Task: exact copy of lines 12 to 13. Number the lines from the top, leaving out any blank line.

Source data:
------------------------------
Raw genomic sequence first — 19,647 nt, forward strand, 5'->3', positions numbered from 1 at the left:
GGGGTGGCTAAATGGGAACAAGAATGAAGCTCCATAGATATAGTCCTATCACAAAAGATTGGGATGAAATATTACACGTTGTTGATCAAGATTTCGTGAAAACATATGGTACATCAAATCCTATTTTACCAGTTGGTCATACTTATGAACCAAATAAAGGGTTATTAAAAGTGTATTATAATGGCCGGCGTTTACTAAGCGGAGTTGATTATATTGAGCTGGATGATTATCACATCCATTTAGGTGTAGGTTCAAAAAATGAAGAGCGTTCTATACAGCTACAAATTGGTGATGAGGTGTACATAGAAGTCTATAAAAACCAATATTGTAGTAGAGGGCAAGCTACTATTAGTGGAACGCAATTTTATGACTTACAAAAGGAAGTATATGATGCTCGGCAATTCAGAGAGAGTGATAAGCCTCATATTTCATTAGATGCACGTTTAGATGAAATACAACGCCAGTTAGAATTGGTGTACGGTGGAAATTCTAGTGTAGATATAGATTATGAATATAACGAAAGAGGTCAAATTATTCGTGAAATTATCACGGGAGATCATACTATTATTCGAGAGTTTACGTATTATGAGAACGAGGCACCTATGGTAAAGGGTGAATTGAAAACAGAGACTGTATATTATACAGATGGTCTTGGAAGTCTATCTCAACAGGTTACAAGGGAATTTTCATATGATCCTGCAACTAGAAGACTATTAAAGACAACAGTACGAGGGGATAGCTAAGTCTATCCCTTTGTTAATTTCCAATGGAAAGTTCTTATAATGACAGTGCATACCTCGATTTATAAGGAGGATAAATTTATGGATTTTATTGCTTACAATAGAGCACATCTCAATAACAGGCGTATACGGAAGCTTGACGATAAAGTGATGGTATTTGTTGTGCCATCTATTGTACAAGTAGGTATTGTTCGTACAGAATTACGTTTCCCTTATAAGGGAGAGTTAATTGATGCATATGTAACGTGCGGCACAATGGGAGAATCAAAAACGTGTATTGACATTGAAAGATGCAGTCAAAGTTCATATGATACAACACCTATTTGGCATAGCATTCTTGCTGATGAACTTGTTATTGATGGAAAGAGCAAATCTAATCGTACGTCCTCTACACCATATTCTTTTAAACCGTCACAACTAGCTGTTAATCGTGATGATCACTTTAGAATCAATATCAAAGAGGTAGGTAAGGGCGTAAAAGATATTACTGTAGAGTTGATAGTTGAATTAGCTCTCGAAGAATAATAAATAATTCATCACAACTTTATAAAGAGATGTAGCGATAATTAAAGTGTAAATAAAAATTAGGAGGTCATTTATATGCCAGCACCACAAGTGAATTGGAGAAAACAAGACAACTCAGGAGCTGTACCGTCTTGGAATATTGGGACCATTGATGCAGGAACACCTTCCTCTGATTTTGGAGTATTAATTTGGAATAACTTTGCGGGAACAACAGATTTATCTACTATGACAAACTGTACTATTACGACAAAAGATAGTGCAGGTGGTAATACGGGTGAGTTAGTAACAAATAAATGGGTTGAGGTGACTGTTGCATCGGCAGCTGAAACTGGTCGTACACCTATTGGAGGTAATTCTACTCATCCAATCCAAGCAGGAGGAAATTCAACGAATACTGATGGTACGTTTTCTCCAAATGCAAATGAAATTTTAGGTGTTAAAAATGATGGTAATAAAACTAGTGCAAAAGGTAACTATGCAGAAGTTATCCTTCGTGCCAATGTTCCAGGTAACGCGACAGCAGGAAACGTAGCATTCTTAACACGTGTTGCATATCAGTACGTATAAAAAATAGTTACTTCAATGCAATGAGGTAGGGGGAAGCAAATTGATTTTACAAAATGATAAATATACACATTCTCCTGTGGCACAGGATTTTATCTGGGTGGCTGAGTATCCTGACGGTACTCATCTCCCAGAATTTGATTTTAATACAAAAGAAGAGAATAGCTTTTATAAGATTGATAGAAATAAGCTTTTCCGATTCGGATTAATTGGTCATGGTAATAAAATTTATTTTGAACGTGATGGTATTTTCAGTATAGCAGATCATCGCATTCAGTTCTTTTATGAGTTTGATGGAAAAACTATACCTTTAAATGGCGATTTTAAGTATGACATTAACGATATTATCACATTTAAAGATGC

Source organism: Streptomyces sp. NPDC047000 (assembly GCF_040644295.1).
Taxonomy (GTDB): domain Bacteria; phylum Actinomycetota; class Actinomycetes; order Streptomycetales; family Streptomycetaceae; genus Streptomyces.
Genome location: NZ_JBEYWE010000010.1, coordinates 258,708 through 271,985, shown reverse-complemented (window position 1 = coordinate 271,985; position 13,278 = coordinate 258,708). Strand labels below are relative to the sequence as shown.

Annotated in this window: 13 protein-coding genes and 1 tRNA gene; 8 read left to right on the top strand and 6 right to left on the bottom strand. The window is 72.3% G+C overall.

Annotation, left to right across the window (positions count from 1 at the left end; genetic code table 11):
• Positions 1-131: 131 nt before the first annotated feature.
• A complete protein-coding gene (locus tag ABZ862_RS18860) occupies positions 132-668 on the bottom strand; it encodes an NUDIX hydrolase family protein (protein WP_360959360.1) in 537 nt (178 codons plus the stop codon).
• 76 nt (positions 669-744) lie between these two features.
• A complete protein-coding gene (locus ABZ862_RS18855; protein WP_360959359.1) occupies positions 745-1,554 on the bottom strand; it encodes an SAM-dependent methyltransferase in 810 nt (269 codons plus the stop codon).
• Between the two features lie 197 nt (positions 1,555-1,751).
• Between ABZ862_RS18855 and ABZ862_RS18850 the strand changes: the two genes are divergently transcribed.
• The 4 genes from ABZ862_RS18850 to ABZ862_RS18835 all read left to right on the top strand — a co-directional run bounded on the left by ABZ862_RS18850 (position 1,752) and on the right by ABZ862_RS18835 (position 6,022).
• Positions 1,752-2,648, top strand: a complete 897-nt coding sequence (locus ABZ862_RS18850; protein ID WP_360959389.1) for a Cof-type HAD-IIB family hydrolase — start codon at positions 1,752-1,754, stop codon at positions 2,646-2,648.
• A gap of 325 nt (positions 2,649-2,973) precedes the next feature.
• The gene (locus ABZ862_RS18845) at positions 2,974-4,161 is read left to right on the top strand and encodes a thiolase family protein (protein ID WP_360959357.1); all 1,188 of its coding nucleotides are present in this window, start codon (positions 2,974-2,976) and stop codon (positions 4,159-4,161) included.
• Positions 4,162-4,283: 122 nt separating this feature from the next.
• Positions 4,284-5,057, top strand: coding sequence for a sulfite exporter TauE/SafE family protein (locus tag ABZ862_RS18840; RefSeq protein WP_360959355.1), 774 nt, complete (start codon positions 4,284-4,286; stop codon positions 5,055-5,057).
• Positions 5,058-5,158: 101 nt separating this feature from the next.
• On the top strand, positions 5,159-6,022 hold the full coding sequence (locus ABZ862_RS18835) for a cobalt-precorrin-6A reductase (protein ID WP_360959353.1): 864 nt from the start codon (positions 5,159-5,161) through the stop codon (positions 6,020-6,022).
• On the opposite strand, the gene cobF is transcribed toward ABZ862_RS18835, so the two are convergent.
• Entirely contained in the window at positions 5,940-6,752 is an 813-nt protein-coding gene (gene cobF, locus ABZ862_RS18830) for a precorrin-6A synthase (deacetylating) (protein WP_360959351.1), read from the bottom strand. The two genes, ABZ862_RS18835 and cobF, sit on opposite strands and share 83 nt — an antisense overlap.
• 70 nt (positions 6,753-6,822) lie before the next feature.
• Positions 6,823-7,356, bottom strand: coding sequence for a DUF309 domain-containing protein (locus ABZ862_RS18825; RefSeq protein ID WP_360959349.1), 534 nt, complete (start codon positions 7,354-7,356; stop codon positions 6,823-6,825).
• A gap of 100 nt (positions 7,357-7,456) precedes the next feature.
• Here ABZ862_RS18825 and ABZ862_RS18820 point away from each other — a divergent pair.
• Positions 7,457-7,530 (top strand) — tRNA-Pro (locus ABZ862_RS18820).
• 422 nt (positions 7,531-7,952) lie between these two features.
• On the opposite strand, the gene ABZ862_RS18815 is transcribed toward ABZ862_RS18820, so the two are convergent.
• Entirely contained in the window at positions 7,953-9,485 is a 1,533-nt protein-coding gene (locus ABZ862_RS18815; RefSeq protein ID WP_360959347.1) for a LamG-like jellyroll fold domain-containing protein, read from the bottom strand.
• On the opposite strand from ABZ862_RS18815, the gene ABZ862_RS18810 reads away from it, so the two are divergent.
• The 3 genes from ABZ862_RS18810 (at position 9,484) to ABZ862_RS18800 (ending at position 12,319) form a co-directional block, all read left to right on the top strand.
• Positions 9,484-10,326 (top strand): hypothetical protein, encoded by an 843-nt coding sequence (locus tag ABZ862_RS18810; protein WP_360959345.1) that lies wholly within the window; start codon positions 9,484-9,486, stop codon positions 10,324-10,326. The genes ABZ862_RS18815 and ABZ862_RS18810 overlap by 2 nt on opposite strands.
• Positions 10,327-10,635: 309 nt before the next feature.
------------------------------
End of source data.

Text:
• Between the two features lie 197 nt (positions 1,555-1,751).
• Between ABZ862_RS18855 and ABZ862_RS18850 the strand changes: the two genes are divergently transcribed.